Water’s Critical Role in Mission Success

  • Published
  • By Secretary of the Air Force Public Affairs

Could you imagine living without water for a few hours, or even days? The human body can only survive for about three days without water, and our installations are no different. From fire suppression and facility cleaning to human consumption and system operations, water security is vital to ensuring end-to-end resilience for Department of the Air Force installations.

In honor of World Water Day, the Department of the Air Force is raising awareness about the importance of freshwater resources and sustainable water management.

"Balancing water needs for daily operations, training, and residential use is critical to mission readiness,” explained Ms. Nancy Balkus, Deputy Assistant Secretary of the Air Force for Environment, Safety, and Infrastructure. “Our installations operate in diverse environments, with unique mission sets and water availability concerns. Our ability to prioritize water allocation at our bases, ensure continuity of supply during emergencies, and plan for long-term sustainable use of this finite resource are key factors in ensuring military readiness across the enterprise.”

Aging water infrastructure, pollution, and climate change all pose increasing risks to water quality, quantity, and access. Rising global temperatures lead to more frequent and severe droughts, sea level rise, and fire hazards, all threatening the security of water infrastructure and availability of this finite resource. Simultaneously, compromised water supply – from contaminants like heavy metal and biological agents, and aging water infrastructure susceptible to leaks and cyberattack – can impair mission critical operations.

To address these challenges, the Department of the Air Force is investing in water-saving technologies and collaborating with federal, state, and research partners to identify compelling solutions that address the unique water challenges of each installation. 

Particularly in the drought-susceptible west, installations are leveraging xeriscaping (landscape design practice using a mix of rock, mulch, and native drought tolerant plants) to reduce irrigation demand, replacing athletic fields with artificial turf, and re-claiming wastewater for non-potable use. At Nellis Air Force Base, located in the Mojave Desert of Nevada, the department replaced water-thirsty grasses with efficient desert landscaping, reducing water consumption by 10% in a location that only receives an average of 3.5 inches of rain per year. The bases also use robots to clean their solar panels, which use 90% less than water than traditional cleaning methods.

At Mountain Home Air Force Base in Idaho, SAF/IEE is partnering with the State of Idaho and the Idaho Water Resources Board to supply surface water from the Snake River to the installation. Currently, the base relies on a regional confined groundwater aquifer for water, which is experiencing chronic water-level declines (approximately 2.0 feet per year). To increase water access and fortify resilience, the state will construct a pipeline and pump station (estimated at $61.7 million), which it intends to provide as a real property gift to the Department of the Air Force at the end of construction. In turn, the department will construct a $103 million Water Treatment Plant, with anticipated completion by February 2026.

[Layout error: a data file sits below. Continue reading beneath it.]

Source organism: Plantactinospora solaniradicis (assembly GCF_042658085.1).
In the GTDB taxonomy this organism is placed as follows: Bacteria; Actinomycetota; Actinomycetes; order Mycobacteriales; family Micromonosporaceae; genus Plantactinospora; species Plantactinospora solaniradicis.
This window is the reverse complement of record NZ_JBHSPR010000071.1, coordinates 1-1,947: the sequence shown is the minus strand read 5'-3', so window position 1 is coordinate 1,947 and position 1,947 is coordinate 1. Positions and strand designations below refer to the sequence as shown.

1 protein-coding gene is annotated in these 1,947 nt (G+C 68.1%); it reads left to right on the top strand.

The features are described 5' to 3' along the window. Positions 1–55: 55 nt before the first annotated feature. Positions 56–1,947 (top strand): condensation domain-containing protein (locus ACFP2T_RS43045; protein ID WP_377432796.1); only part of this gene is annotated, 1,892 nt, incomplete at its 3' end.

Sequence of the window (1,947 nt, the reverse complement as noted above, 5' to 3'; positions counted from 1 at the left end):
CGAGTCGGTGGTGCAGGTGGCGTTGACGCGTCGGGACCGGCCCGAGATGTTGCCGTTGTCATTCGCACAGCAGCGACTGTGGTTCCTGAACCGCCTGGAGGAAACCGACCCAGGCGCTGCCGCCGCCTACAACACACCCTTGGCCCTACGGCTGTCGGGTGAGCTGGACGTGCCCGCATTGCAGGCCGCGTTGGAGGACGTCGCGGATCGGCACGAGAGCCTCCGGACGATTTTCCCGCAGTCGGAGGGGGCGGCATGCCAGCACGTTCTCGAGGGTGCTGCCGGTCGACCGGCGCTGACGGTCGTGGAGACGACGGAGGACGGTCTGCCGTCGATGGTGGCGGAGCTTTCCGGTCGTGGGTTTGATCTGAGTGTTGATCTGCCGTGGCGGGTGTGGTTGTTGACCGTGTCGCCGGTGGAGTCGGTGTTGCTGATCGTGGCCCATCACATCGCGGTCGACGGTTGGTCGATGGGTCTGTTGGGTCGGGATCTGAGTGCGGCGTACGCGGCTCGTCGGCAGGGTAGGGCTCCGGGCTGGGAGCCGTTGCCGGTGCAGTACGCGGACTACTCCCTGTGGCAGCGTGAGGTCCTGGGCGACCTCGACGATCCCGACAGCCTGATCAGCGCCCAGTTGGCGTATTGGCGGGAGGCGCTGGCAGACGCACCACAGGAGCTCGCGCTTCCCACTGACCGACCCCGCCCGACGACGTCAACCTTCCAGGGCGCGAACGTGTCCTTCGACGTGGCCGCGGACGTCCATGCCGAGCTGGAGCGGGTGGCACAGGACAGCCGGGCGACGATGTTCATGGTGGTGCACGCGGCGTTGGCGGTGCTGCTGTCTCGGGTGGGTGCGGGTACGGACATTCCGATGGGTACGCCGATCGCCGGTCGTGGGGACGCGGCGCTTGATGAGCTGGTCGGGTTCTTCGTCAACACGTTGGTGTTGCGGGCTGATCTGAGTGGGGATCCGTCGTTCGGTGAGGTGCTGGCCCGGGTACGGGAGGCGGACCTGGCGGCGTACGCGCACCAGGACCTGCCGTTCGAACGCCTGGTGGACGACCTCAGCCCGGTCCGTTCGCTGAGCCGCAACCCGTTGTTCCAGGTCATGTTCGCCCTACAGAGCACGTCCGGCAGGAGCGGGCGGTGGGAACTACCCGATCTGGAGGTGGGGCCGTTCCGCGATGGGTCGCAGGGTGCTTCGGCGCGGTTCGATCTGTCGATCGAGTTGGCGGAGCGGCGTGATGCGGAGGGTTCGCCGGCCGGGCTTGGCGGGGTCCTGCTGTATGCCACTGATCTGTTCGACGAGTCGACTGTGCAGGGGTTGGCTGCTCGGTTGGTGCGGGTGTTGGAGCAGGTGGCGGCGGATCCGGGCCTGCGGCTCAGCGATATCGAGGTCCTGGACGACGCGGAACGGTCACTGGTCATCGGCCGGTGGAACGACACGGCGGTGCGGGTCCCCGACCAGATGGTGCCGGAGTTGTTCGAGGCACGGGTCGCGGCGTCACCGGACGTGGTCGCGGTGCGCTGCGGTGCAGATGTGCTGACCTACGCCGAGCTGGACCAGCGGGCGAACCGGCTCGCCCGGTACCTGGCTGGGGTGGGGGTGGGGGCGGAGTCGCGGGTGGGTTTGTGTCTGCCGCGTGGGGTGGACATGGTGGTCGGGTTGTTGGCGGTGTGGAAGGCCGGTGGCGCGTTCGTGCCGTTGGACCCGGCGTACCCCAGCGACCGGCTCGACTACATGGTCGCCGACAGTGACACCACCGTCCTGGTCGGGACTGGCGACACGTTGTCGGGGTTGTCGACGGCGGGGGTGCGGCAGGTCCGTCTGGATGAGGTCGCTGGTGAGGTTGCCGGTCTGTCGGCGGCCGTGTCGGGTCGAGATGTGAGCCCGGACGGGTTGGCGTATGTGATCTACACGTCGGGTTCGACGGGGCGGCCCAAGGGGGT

In alignment with the climate resilience goals outlined in the Department of the Air Force Climate Action Plan, SAF/IEE established the Water Security Program in 2023 to better track and test water availability and security across the enterprise. SAF/IEE initiated a Water Resilience Readiness Exercise Pilot Program to help inform policy updates and recommendations for more resilient water resources management. Utilizing scenario-based table-top discussions, the department will assess the mission impacts of potential water supply disruptions in conjunction with planned Energy Resilience Readiness Exercises. No water will be turned off. The department executed its first exercise on March 7 and plans to execute three more during 2024-2025.

Additionally, SAF/IEE is partnering with the Air Force Institute of Technology to explore Managed Aquifer Recharge – the manmade replenishing of natural aquifers. The department is developing a list of suitable pilot sites, considering factors such as water surplus, infrastructure readiness, water quality, and aquifer condition. The pilot program will create installation-specific plans to begin Managed Aquifer Recharge and will inform future water resilience planning across the enterprise.

Water security directly impacts Department of the Air Force mission readiness. By seizing opportunities to make our water consumption more efficient and sustainable, collaborating with partners outside the fence line to bolster resilience, and raising awareness among personnel to fostering a culture of water responsibility the Department of the Air Force can ensure a reliable water supply and safeguard the mission.